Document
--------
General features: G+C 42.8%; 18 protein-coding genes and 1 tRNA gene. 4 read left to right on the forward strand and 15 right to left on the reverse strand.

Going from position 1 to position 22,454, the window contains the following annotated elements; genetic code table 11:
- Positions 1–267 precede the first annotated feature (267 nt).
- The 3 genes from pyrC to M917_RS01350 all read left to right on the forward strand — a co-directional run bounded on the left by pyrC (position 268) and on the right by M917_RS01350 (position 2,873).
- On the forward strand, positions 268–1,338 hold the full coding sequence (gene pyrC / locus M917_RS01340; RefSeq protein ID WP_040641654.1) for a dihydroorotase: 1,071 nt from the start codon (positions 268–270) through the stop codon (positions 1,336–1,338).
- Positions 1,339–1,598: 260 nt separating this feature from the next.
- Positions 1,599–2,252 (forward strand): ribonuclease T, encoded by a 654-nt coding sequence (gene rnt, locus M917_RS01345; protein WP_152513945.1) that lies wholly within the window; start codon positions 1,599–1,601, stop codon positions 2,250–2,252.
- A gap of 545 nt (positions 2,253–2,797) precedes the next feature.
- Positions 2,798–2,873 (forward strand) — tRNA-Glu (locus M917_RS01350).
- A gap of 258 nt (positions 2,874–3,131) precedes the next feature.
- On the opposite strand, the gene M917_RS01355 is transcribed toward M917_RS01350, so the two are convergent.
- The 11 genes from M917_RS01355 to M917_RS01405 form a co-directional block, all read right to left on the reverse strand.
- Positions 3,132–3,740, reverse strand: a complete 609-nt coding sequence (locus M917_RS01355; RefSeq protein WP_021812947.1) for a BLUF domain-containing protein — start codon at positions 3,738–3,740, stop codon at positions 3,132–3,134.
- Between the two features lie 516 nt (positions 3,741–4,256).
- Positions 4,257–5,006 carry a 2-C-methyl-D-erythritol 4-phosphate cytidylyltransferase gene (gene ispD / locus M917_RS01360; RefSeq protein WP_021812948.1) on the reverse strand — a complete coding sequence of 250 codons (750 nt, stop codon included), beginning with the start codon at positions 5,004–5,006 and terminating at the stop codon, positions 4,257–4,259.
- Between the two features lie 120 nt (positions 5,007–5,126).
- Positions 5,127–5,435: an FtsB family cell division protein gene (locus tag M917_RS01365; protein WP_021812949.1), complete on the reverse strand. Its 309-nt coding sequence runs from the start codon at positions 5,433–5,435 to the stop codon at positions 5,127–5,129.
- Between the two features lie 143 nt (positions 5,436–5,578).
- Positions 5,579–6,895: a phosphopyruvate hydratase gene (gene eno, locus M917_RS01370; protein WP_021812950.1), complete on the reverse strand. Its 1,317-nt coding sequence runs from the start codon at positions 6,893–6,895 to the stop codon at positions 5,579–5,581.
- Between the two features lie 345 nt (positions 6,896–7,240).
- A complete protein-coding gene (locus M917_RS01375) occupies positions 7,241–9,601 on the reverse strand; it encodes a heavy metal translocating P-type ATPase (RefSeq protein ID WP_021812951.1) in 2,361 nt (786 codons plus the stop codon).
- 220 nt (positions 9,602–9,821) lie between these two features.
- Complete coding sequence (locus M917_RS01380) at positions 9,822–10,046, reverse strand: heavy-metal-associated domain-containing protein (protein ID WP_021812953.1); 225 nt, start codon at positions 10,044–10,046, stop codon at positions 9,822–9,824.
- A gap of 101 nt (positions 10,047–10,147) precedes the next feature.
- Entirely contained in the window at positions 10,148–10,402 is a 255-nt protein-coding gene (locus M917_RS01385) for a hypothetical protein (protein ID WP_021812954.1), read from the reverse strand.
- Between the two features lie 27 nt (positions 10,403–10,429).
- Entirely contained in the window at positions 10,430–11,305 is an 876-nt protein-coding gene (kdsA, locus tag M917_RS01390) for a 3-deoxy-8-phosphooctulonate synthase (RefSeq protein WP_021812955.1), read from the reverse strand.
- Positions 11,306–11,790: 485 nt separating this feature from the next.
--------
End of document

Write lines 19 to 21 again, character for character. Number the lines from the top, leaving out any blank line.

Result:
- Positions 5,579–6,895: a phosphopyruvate hydratase gene (gene eno, locus M917_RS01370; protein WP_021812950.1), complete on the reverse strand. Its 1,317-nt coding sequence runs from the start codon at positions 6,893–6,895 to the stop codon at positions 5,579–5,581.
- Between the two features lie 345 nt (positions 6,896–7,240).
- A complete protein-coding gene (locus M917_RS01375) occupies positions 7,241–9,601 on the reverse strand; it encodes a heavy metal translocating P-type ATPase (RefSeq protein ID WP_021812951.1) in 2,361 nt (786 codons plus the stop codon).